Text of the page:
The Survivor

By Red Ghetto Rebel

June 13, 2016

Lower Brule, S.D.


The soul is the essence of a human being. It is the blank canvas to which color is painted on by the hand of fate. This fate is the world in which the soul is born into.
Within this world we all carry the colors that paint the landscape of our souls. We were once blank canvases ourselves, painted by the hands of family, community and environment.

Parents become the medium that dominates the painting, if they are dark their painting is dark, if they have color their painting has color, if they are grey their painting is grey.

We all interpret a piece of art differently because we all have variations of color within ourselves that, in some way, can relate to the message that the artist is speaking to. Where there is color we find interest and where there is darkness we find concern. In either case we become the judge and the critic or the lover of art.

This is just human nature.

A newborn is the canvas embracing light for the first time, embracing the colors that they see through the windows to their soul. They are strangers to this world, they are strangers to life. Born without color or shade they are as innocent as the fibers that are woven into their human embodiment.

If it takes a community to raise a child, it takes a family to paint their soul.

When an infant is neglected or born of abuse the first dark colors begin to take hold of the landscape and the personality of their picture. If the medium is violence the landscape and the subject is violence.

Love is the only color that covers violence. But only by the hand of empathy can love change the meaning of a darkened sea or a stormy day.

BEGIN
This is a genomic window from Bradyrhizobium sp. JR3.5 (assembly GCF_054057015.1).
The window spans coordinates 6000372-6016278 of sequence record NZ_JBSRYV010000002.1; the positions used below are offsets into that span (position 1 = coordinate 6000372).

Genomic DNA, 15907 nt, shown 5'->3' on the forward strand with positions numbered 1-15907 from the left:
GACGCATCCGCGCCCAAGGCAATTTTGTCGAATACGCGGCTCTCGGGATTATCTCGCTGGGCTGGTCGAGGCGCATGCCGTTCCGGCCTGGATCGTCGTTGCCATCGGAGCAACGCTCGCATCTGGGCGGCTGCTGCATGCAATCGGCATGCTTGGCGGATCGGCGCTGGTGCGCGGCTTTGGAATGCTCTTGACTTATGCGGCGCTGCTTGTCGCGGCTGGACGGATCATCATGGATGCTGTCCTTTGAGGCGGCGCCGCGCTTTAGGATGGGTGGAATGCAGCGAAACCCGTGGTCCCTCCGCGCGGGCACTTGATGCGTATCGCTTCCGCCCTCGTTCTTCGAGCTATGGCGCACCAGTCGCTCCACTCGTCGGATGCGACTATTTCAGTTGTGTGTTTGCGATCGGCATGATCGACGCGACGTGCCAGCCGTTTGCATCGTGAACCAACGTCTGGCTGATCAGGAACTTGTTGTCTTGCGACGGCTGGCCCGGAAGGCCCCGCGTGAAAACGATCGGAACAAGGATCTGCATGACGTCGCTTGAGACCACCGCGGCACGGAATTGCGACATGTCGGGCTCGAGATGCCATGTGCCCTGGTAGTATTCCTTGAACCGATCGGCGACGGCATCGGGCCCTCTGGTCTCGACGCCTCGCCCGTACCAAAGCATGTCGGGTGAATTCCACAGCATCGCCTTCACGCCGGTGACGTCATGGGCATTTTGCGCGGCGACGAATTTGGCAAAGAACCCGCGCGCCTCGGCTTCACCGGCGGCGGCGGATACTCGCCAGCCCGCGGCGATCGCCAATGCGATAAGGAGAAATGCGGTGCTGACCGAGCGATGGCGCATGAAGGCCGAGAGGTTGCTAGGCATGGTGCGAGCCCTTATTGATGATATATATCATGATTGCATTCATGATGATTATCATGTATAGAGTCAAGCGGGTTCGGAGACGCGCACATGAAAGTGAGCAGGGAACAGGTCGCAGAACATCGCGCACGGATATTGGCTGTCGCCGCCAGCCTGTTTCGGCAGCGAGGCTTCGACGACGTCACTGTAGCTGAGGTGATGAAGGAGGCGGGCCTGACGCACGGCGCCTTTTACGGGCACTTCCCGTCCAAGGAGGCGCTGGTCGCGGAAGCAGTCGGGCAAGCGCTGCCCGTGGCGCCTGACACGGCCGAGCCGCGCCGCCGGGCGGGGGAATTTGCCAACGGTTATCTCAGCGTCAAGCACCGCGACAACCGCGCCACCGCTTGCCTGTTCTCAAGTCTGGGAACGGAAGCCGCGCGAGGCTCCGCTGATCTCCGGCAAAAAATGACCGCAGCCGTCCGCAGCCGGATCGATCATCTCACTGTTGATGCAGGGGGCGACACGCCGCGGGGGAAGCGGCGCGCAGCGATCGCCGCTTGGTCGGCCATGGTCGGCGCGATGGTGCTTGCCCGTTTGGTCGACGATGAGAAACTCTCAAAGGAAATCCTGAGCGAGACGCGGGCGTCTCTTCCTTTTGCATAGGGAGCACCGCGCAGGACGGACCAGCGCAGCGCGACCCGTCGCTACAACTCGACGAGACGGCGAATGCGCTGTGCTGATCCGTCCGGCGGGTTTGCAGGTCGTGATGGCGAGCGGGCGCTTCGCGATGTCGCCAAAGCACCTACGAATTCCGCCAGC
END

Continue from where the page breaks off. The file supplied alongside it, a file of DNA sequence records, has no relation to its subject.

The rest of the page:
With this being said…what would the reservation landscape look like to a child? How would the colors of abuse and neglect look on the smile of a child born into the darkened wasteland of oppression?

These children weep through violence, cry through the night. Often broken by the blurred shame and the muffled vulgarity of the alcoholics and the drug addicts who worship poverty in the next room.

They are painted in this dysfunctional emersion medium of abuse. Beer cans and needles are the sacred objects kept in their homes. The kitchen table is where the seventh generation performs their immoral communion. Tomorrow night will be a repainted version of the night before. The colors remain the same.

As the moon slips past in the unforgiving night, the fire of reservation rages within the cluster lodges of violence. They cover their ears when the fights begin. They hide their eyes when their arguing vomits onto them the shades of black and blue of reservation normalcy.

Separated by paper-thin laws and moldy sovereignty, these survivors are traumatized every day and every night by the madness of the insane artists.

What crawls out from their darkened corners isn’t a monster but an evil selfish imp who drags their innocent souls behind them into their colorless misery.

Survivors are those who are scarred by this reservation cesarean, their canvas is cut and burned by the knife of drugs and the raging fire of alcohol. They often dream of silence, they wish for the light of family to give substance to their existence but only receive black oily depression dripping upon their landscape from the eyes of their mothers and from the insanity in the hearts of their many fathers.

They are drug from one mattress on the floor to the next. Staggering through the minefields of grey welfare as they follow their mothers to her next one-night stand, because if she stands for nothing she weeps for anything.

Like a pet they are painted with the brush of mediocrity, a figment of the imagination.

Their inanimate and colorless existence was painted on this great reservation mural by the hands of the immature children who birthed them.

There is no love and there is no future in this cesspool of oppression. They are living pieces of art whose value is measured in government assistance. Their worth is defined at the end of every month.

The little survivors only learn of this horrible truth when they see their own image through the blinding reflection of culture.


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